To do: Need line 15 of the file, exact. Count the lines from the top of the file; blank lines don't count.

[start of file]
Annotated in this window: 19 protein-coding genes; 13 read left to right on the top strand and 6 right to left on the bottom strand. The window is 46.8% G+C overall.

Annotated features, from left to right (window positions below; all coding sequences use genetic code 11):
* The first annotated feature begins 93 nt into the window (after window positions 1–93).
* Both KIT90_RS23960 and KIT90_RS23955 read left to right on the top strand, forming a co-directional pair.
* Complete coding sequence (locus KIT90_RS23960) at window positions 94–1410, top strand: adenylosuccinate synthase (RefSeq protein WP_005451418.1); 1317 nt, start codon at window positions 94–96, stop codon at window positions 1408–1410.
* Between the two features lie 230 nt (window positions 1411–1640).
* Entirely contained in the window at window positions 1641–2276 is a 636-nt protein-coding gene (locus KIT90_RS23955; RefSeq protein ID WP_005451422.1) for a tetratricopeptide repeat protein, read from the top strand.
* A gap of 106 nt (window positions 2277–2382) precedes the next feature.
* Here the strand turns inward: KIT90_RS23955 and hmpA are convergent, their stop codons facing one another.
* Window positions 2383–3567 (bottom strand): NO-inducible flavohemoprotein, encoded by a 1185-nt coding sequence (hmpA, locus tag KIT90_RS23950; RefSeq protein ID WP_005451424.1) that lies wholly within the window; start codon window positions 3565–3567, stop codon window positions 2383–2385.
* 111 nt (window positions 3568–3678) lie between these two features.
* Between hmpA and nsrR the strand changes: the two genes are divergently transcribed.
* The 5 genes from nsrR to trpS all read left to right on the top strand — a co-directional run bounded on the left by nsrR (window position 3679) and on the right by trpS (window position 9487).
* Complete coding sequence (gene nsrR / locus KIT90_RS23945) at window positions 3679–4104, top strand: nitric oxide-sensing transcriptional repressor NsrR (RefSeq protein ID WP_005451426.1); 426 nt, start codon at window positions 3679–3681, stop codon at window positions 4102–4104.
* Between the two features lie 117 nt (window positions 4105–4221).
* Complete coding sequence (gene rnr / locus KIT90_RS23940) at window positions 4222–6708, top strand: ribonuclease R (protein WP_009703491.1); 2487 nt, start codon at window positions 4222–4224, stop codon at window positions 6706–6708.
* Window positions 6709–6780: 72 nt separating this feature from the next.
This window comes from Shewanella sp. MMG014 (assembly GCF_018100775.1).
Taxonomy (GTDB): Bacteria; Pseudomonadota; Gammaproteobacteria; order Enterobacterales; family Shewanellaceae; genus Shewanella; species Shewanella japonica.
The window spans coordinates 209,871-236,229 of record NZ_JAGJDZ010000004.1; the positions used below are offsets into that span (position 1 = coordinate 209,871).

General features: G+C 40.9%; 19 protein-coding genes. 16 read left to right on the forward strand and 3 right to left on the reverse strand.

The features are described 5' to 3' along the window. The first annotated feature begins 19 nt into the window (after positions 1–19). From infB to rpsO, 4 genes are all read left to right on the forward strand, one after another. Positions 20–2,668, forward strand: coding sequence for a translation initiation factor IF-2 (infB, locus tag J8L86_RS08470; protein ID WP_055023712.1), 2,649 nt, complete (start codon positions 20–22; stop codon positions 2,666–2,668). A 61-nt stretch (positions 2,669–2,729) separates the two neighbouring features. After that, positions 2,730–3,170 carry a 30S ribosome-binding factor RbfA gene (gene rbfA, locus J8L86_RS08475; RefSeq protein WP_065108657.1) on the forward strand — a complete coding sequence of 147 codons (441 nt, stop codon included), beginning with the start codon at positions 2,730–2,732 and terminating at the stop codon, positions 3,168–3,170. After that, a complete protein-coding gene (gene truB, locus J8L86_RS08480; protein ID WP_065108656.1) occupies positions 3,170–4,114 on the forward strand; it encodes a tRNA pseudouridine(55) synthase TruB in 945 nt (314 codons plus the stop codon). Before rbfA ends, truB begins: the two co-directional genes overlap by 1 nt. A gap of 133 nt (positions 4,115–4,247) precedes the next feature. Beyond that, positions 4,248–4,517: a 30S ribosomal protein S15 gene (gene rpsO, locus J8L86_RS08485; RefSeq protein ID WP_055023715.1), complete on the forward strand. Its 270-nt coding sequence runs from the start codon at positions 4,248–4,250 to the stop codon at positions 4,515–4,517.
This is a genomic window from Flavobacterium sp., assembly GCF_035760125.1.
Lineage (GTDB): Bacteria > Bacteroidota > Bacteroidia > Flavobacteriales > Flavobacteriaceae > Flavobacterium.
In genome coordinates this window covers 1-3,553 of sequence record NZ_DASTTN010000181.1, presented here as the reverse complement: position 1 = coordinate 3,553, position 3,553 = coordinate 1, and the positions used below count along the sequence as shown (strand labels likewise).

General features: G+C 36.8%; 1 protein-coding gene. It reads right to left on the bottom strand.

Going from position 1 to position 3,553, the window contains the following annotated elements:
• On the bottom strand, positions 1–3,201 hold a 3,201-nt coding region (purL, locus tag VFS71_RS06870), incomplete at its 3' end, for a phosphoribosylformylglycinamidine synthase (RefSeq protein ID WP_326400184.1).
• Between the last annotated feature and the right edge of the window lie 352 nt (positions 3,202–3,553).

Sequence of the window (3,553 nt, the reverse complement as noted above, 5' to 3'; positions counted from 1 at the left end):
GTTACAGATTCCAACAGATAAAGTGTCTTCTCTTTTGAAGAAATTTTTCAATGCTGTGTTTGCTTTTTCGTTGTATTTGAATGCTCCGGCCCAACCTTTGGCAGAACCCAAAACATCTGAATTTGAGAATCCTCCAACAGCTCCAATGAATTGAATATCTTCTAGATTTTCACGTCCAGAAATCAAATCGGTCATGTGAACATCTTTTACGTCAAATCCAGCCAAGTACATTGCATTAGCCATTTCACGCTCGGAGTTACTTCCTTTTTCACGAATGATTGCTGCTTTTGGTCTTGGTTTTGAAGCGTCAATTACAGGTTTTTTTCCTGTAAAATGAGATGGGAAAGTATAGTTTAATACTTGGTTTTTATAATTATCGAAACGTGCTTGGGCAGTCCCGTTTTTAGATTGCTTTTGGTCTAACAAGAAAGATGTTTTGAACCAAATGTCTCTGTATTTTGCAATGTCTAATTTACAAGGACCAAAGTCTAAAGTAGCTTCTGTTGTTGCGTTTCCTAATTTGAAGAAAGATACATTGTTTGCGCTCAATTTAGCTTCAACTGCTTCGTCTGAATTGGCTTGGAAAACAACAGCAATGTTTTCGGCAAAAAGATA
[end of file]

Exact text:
* Between the two features lie 117 nt (window positions 4105–4221).